One can’t say it aloud, but there is a lot of repressed violence here. That is why the furnishings seem so heavy. And why it is so difficult to see the other thing present: a spot of sun that moves over the house walls and slips over the unaware forest of flickering faces, a biblical saying never set down: “Come unto me, for I am as full of contradictions as you.”
I work the next morning in a different town. I drive there in a hum through the dawning hour that resembles a dark blue cylinder. Orion hangs over the frost. Children stand in a silent clump, waiting for the school bus, the children no one prays for. The light grows gradually as our hair.
 
 
Tomas Tranströmer, 1931–2015
 
He had been nominated for the Nobel Prize every year since 1993, and finally won in 2011. The Swedish Academy said in its citation that Transtromer had received the Nobel prize “because, through his condensed, translucent images, he gives us fresh access to reality”.
Transtromer was left partly paralysed after suffering a stroke in 1990, which made it difficult for him to speak, though he continued to write.
Transtromer debuted at 23 with the collection Seventeen Poems, and later divided his time between poetry and his work as a psychologist.
In famous collections such as the 1966 Windows And Stones, Transtromer used imaginative metaphors to describe the mysteries of the human mind, while his other work addressed nature, history and death.
He is survived by his wife Monika and their two daughters Emma and Paula.
Today, we are re-reading such poems as “The Indoors Is Endless”;
 
 
 
Other poems:
 
 
Ten poems by Tomas Tranströmer
translations by Robert Bly
 
 
 
 
A Programme of Texts by Tomas Tranströmer
Nobel Lecture December 7, 2011
Alone
Tomas Tranströmer
I
One evening in February I came near to dying here.
The car skidded sideways on the ice, out
on the wrong side of the road. The approaching cars –
their lights – closed in.

My name, my girls, my job
broke free and were left silently behind
further and further away. I was anonymous
like a boy in a playground surrounded by enemies.

The approaching traffic had huge lights.
They shone on me while I pulled at the wheel
in a transparent terror that floated like egg white.
The seconds grew – there was space in them –
they grew as big as hospital buildings.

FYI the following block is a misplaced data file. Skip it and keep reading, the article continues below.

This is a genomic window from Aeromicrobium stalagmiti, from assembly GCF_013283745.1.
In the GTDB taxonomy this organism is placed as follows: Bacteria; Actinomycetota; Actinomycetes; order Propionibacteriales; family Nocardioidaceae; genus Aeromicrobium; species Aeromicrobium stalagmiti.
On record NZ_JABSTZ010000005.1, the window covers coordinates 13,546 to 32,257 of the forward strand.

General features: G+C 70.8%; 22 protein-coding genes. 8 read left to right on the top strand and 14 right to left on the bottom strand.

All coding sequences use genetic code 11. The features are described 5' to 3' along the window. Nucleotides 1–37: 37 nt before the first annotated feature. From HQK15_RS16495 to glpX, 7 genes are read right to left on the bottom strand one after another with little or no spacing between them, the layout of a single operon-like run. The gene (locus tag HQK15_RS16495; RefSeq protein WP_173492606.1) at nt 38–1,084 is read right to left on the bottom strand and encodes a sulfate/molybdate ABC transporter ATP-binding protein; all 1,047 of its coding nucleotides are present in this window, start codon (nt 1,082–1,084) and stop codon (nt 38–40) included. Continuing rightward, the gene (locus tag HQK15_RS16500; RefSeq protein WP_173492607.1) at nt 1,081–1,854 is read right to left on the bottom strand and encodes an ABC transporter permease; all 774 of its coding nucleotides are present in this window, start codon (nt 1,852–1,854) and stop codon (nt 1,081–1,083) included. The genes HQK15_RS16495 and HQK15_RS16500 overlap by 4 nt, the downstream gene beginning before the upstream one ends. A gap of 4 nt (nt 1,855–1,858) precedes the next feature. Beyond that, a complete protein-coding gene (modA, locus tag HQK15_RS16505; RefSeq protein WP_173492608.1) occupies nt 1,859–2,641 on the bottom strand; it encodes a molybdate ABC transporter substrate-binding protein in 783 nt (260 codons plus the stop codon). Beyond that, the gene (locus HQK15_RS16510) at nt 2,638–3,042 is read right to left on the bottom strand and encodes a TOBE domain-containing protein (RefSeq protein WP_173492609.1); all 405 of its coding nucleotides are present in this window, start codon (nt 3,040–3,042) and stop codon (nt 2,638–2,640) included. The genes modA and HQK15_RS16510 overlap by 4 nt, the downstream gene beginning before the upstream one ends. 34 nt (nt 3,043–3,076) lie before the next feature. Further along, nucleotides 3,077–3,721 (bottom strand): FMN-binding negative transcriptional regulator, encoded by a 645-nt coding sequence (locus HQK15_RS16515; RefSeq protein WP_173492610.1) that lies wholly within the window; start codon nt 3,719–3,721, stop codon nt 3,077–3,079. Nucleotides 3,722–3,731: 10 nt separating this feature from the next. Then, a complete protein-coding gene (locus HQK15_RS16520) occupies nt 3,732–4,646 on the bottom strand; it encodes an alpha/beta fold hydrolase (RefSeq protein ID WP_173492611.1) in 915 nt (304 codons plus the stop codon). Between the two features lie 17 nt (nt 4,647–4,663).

You could almost pause
and breathe out for a while
before being crushed.

Then something caught: a helping grain of sand
or a wonderful gust of wind. The car broke free
and scuttled smartly right over the road.
A post shot up and cracked – a sharp clang – it
flew away in the darkness.

Then – stillness. I sat back in my seat-belt
and saw someone coming through the whirling snow
to see what had become of me.
II
I have been walking for a long time
on the frozen Östergötland fields.
I have not seen a single person.

In other parts of the world
there are people who are born, live and die
in a perpetual crowd.

To be always visible – to live
in a swarm of eyes –
a special expression must develop.
Face coated with clay.

The murmuring rises and falls
while they divide up among themselves
the sky, the shadows, the sand grains.

I must be alone
ten minutes in the morning
and ten minutes in the evening.
– Without a programme.

Everyone is queuing at everyone's door.

Many.
http://www.nobelprize.org/nobel_prizes/literature/laureates/2011/transtromer-lecture_en.html

Tuesday, April 21, 2015

Come to Sandusky's Mr. Smith's Coffeehouse for a fine reading event.

Sunday, April 19, 2015

National Poetry Month

(Guest post, from The Cauldron)

National Poetry Month

Timothy Cox

April is National Poetry Month, and for many poets — and a good number of poetry lovers and appreciators — it is a time to reflect on words and their beauty.
There are a number of ways to participate in the celebration.
The students of the poetry workshops offered by the Cleveland State University English Department come together for weekly classes to hone their craft and grow a greater love for the poetic word.
Organizations such as Speak Up!, a monthly poetry slam held at the university hosted by the Black Studies Department, bring together poets of the spoken word to do just that — speak up.
The many diverse voices you may encounter in the hallways of CSU or in the Black Studies Department are the backdrop for the amplification of the university's poets. As poets, we harmonize, and in the celebration of ceremony, turn verse to life and life to verse.
For National Poetry Month, find a poetry reading on campus, and open yourself to a reality you may not otherwise encounter — for the word is life, and all young people seek life in some form or another.
Try a poetry challenge — write a poem for each of the 30 days of April in celebration of the occasion, a feat of no meager means.